Asked on Oct 8, 2017

Are mushrooms at the base of an Oak a sign that it is rotting inside

16999903NandiniRenee Vlna


I found 3 clusters of mushrooms around the base of a large oak that is close to the house. Is this a sign that the oak that the pan is rotting inside. Picture attached.
1 mushroom clump
8 answers
  • Maf22547311
    on Oct 8, 2017

    These mushrooms are delicious., In Italy they are called "Senorina"...Clean them
    & fry them in Olive Oil and Garlic.. Taste like chicken,
    And, No, from my experience over 17 yrs. my oak trees are fine. Hope this helps.
    M.White, Martha's Vineyard MA
  • Maf22547311
    on Oct 8, 2017

    P,S...if you're uneasy about eating mushrooms out of your yard, rather than
    the supermarket, maybe you should get some local farmers' advice,
  • Colin Putman
    on Oct 9, 2017

    No.but don't eat them
  • Billnolde
    on Oct 9, 2017

    This mushroom is a fungal fruiting body of a root rot pathogen called Armillaria. Oak trees are particularly susceptible to root rot pathogens. The presence of this mushroom is an indication that the disease has progressed into a systemic disease inside the tree.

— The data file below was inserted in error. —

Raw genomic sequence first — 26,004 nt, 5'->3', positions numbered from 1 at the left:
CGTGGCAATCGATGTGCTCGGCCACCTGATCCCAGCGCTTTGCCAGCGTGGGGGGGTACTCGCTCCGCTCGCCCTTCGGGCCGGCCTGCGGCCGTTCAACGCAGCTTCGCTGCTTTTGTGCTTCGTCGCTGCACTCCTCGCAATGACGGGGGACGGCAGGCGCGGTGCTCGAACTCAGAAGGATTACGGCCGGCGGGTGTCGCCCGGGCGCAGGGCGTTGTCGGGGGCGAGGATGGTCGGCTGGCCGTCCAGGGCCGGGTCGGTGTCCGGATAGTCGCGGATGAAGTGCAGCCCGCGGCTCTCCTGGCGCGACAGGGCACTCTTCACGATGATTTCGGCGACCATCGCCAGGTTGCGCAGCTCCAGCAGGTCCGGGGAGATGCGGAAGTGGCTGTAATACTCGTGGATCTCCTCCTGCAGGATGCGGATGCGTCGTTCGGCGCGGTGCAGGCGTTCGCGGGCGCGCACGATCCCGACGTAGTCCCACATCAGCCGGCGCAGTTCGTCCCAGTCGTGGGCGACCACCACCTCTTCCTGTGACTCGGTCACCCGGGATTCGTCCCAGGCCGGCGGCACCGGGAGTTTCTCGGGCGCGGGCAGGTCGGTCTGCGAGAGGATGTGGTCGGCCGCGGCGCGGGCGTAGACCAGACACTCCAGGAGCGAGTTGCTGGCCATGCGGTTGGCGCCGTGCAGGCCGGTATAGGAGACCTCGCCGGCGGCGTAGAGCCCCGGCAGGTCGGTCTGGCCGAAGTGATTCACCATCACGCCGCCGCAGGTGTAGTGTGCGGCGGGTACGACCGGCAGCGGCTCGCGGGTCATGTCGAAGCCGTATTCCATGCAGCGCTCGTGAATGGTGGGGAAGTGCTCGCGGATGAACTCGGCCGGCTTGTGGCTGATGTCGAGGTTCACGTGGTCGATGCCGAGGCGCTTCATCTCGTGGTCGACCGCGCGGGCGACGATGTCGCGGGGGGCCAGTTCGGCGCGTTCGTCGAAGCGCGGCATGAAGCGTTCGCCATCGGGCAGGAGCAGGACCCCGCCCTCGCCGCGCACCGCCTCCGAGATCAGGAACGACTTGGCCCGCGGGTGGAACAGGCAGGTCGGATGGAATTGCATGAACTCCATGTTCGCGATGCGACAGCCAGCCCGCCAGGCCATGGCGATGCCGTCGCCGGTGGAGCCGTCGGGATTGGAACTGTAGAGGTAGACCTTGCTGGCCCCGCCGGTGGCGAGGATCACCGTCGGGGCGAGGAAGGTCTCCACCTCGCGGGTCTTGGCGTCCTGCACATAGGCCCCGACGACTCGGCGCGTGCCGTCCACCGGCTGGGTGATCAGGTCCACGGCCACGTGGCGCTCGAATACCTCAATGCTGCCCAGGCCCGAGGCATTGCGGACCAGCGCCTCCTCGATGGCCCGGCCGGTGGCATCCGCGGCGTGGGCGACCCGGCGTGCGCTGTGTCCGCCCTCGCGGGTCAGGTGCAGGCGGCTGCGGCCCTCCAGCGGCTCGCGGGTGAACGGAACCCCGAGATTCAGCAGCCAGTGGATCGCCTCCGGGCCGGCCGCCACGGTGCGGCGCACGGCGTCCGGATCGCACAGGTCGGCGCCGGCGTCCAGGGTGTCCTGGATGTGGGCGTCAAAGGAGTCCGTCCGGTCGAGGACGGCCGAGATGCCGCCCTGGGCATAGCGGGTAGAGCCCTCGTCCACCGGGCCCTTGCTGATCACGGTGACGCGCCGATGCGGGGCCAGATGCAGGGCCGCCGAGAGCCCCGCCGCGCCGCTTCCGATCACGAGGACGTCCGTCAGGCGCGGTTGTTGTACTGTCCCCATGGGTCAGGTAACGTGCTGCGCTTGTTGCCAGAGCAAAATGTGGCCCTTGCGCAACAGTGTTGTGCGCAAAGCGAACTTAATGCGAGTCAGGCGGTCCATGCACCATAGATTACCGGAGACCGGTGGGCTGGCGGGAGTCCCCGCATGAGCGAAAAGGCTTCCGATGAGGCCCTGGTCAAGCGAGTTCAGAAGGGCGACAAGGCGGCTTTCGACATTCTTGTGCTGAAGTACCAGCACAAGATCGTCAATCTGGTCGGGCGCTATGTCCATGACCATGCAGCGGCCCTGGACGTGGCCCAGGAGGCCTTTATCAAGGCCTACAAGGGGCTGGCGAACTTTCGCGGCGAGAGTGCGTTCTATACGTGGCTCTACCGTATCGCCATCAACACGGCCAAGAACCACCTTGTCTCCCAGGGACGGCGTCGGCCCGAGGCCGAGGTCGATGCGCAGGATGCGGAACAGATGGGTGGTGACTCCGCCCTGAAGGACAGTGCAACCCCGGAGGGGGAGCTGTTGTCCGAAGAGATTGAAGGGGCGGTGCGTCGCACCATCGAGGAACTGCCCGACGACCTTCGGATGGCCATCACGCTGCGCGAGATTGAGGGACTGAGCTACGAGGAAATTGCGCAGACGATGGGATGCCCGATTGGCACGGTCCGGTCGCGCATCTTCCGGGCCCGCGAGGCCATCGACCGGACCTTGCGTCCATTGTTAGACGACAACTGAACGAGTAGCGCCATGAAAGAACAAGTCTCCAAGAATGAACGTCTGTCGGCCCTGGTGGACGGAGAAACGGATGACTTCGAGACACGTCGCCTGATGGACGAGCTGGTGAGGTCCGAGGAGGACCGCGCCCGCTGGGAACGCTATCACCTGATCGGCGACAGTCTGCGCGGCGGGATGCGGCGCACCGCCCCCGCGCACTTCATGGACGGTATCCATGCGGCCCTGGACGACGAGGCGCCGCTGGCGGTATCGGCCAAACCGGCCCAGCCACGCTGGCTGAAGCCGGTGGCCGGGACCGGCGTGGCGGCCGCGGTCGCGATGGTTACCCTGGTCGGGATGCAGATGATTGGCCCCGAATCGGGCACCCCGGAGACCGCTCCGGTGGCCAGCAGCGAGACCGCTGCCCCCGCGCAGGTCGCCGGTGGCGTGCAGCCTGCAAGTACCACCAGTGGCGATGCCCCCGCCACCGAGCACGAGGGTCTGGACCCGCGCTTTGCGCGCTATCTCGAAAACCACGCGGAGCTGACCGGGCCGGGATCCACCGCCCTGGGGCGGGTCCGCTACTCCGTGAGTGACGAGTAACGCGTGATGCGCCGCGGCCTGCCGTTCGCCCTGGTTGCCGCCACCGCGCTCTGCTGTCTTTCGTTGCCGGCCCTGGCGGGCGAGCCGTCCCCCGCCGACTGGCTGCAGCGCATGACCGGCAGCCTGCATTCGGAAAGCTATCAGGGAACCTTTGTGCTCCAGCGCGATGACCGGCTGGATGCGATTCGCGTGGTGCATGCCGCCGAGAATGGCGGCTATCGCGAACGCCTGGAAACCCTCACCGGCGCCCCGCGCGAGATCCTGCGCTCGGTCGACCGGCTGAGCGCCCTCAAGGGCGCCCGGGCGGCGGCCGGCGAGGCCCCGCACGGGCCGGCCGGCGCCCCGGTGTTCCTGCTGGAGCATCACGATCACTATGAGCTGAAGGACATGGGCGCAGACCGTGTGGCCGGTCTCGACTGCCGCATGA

Do not ignore this disease if you value the tree. Armillaria can be deadly to oaks and other species of trees. Contact an ISA Certified Arborist who is a specialist in tree health care and is a certified pesticide applicator in your state. There are treatments for this disease but they must be applied by a professional.

    Don't hire anyone who claims that they need to spray the canopy of the tree as a treatment. That is dangerous and not an appropriate application method. Basal stem injections or soil drench methods using fungicides labeled for Armillaria are most effective.
  • Renee Vlna
    on Oct 9, 2017

    mushrooms usually grow on dead wood.
  • Nandini
    on Oct 9, 2017

    These are Hen of the Woods and a delicacy. They need to be picked before they turn orangish which means they are too overgrown and become inedible. Delicious sautéed in olive oil and garlic.
    we have not had one under our oak for 3-4 yrs. very expensive in restaurantS.
  • 16999903
    on Oct 13, 2017

    In situations like this, I think it's always best to get a professional...and arborist or tree doctor....WITH references. Not your average landscaper. We have other mushrooms growing near the roots of other tree varieties. They's just popped up late this summer. Time to do the same.
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